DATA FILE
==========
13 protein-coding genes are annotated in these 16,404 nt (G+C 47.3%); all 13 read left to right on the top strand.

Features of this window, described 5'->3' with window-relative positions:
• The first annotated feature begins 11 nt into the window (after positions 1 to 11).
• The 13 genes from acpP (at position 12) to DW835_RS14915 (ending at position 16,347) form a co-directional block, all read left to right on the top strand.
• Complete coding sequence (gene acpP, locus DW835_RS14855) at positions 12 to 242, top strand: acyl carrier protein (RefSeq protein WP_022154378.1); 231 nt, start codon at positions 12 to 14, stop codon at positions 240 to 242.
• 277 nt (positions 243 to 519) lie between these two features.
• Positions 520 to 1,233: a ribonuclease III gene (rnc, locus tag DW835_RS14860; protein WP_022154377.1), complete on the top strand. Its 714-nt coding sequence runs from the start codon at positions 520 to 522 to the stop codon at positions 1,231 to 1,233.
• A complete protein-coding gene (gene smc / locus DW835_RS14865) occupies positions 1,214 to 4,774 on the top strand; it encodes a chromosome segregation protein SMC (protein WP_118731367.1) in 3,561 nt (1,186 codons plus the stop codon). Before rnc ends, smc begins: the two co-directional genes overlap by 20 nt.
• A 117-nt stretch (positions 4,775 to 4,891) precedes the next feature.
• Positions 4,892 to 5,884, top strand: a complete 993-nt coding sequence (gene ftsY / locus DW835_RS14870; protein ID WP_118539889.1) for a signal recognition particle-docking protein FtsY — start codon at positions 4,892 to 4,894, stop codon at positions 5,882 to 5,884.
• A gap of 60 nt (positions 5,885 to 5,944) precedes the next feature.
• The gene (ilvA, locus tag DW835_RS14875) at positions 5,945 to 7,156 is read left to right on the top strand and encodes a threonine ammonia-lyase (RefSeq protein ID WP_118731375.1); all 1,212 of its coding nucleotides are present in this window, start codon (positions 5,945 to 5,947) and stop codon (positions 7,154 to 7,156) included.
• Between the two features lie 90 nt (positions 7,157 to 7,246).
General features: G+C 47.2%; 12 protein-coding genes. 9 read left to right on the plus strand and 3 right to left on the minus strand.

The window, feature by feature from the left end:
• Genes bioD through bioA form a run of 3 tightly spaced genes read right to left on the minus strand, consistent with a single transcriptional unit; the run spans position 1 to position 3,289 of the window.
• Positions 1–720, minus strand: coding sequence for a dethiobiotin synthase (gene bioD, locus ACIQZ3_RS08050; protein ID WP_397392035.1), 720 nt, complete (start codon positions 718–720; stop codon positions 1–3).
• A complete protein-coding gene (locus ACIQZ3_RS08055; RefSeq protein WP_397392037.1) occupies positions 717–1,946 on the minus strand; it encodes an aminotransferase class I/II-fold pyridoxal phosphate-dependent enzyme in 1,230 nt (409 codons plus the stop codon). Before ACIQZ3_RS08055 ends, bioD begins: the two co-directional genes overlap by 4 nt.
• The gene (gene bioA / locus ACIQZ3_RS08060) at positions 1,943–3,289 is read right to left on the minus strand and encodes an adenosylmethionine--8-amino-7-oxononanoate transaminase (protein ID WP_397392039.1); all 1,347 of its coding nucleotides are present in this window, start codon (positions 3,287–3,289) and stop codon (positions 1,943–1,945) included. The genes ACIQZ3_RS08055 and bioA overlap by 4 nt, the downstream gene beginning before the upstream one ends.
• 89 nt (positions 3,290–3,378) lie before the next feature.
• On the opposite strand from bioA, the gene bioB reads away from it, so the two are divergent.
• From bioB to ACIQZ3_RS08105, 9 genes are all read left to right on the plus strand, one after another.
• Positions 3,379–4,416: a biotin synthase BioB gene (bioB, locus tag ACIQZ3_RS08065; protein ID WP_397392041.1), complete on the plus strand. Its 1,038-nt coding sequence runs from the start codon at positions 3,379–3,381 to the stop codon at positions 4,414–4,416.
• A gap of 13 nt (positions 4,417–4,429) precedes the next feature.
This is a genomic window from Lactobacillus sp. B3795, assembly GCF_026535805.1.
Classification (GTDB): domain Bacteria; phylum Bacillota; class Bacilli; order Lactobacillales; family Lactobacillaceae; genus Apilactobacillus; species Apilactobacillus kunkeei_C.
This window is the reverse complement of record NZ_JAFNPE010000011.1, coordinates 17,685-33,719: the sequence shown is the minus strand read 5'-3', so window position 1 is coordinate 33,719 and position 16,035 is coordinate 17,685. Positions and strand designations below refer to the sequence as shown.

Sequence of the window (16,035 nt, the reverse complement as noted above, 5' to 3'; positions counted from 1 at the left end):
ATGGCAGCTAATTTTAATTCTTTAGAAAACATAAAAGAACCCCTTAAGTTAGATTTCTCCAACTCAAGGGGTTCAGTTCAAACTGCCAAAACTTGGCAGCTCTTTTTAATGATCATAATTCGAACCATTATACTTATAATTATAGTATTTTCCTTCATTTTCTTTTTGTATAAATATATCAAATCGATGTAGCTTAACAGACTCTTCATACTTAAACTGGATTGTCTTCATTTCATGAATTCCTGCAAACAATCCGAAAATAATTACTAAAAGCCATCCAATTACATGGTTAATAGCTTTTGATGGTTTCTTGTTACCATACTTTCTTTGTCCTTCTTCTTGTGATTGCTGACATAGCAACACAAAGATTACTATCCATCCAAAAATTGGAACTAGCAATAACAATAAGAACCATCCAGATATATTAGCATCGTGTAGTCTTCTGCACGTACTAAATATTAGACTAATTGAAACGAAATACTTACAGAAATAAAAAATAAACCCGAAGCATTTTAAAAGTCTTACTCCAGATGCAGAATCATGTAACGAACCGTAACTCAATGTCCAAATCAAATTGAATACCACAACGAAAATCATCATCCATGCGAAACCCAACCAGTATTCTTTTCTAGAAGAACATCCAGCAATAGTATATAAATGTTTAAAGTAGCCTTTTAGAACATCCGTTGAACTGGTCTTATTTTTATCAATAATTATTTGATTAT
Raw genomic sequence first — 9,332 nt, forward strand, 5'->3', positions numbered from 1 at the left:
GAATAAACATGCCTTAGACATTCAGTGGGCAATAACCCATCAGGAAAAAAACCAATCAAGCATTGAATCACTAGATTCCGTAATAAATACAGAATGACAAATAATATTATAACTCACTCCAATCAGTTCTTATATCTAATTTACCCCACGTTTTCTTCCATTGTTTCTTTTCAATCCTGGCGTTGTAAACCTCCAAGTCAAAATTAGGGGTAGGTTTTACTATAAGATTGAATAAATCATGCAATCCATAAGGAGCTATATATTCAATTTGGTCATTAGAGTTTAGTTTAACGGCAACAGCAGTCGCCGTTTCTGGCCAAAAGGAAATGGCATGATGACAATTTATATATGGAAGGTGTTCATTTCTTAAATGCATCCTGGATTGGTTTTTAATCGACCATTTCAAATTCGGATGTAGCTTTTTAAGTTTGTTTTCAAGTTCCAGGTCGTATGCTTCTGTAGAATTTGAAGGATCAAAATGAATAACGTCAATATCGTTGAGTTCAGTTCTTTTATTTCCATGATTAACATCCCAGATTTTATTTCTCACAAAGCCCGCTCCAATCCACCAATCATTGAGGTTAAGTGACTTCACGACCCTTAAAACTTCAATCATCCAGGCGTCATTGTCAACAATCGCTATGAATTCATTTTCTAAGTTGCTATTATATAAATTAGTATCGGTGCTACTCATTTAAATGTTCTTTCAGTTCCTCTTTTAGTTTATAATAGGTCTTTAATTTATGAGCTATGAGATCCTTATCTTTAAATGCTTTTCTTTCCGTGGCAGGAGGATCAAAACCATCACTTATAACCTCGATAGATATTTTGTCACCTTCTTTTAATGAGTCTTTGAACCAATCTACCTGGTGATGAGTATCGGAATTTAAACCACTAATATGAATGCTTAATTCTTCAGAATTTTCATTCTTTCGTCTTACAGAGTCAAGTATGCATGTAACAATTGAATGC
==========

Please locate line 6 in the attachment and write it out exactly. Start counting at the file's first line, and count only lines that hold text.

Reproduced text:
• 277 nt (positions 243 to 519) lie between these two features.